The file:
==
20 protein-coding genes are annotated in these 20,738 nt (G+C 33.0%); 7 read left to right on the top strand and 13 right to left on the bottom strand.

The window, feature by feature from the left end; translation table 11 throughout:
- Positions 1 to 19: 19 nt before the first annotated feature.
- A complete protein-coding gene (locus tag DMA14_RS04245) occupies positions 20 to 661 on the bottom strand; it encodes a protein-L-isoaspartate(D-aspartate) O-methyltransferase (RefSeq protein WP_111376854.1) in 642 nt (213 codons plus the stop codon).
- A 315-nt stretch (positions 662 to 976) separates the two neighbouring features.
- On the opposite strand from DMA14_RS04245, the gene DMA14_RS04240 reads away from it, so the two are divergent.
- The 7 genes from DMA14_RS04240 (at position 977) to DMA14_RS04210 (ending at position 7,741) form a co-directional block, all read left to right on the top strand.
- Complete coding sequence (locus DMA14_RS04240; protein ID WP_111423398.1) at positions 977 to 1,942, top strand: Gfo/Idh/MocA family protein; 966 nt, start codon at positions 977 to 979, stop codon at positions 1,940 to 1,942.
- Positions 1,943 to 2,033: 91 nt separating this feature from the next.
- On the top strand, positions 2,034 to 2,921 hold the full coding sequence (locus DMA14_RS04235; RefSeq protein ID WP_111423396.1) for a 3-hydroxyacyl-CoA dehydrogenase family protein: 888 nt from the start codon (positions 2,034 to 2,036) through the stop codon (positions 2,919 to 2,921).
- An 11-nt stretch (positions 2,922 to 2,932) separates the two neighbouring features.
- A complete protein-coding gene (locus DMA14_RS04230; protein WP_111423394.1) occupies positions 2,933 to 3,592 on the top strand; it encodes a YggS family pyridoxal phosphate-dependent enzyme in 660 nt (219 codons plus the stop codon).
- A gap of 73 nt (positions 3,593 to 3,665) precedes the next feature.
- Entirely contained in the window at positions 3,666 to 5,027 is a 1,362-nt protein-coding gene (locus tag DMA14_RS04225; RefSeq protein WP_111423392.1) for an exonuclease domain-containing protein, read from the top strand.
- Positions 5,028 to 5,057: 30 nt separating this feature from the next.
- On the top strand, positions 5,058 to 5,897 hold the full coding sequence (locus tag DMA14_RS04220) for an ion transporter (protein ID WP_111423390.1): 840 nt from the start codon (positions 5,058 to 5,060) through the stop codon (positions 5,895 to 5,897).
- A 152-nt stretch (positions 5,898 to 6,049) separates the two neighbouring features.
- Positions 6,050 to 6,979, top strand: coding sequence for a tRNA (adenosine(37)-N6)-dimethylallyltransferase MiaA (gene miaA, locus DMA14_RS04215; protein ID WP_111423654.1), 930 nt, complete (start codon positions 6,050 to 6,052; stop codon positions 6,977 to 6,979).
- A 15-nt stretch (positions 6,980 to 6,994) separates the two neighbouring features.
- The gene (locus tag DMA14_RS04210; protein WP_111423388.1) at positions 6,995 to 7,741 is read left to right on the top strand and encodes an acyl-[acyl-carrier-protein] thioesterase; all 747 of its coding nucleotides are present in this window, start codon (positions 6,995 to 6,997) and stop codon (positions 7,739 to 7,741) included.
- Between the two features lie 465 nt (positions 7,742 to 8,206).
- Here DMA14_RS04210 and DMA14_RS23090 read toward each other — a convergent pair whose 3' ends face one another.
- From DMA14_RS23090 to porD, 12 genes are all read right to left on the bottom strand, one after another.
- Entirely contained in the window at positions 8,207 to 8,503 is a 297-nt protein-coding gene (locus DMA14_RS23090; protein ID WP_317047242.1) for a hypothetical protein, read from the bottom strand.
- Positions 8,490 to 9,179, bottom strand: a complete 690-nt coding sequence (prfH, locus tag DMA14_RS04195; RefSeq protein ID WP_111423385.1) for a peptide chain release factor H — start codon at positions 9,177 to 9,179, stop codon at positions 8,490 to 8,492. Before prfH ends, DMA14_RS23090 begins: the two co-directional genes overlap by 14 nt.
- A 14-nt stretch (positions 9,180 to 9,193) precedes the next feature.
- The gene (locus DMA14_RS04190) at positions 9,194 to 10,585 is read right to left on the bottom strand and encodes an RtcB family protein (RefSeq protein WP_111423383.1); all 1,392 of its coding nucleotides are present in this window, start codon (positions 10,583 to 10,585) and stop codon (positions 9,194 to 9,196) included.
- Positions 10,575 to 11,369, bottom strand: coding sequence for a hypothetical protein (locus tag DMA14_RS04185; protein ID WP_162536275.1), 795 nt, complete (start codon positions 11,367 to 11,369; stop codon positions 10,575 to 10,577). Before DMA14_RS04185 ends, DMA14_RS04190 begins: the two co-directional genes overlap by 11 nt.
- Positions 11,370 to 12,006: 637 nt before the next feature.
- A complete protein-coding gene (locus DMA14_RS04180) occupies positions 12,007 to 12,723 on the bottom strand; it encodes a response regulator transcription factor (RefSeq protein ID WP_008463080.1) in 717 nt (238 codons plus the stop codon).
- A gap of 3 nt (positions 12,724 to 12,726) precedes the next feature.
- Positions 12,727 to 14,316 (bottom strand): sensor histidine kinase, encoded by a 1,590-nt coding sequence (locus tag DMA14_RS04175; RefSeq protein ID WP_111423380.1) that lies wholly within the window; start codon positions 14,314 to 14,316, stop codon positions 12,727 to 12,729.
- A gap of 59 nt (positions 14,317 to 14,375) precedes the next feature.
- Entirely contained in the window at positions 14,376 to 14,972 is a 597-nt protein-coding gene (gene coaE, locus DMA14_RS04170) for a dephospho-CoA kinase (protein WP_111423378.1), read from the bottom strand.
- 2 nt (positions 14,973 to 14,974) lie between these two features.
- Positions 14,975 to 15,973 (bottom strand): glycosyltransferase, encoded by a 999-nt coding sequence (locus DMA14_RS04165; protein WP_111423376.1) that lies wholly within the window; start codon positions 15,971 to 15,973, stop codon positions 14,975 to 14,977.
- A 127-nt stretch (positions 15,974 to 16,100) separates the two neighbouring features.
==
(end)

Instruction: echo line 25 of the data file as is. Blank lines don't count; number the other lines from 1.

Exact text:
- Positions 8,490 to 9,179, bottom strand: a complete 690-nt coding sequence (prfH, locus tag DMA14_RS04195; RefSeq protein ID WP_111423385.1) for a peptide chain release factor H — start codon at positions 9,177 to 9,179, stop codon at positions 8,490 to 8,492. Before prfH ends, DMA14_RS23090 begins: the two co-directional genes overlap by 14 nt.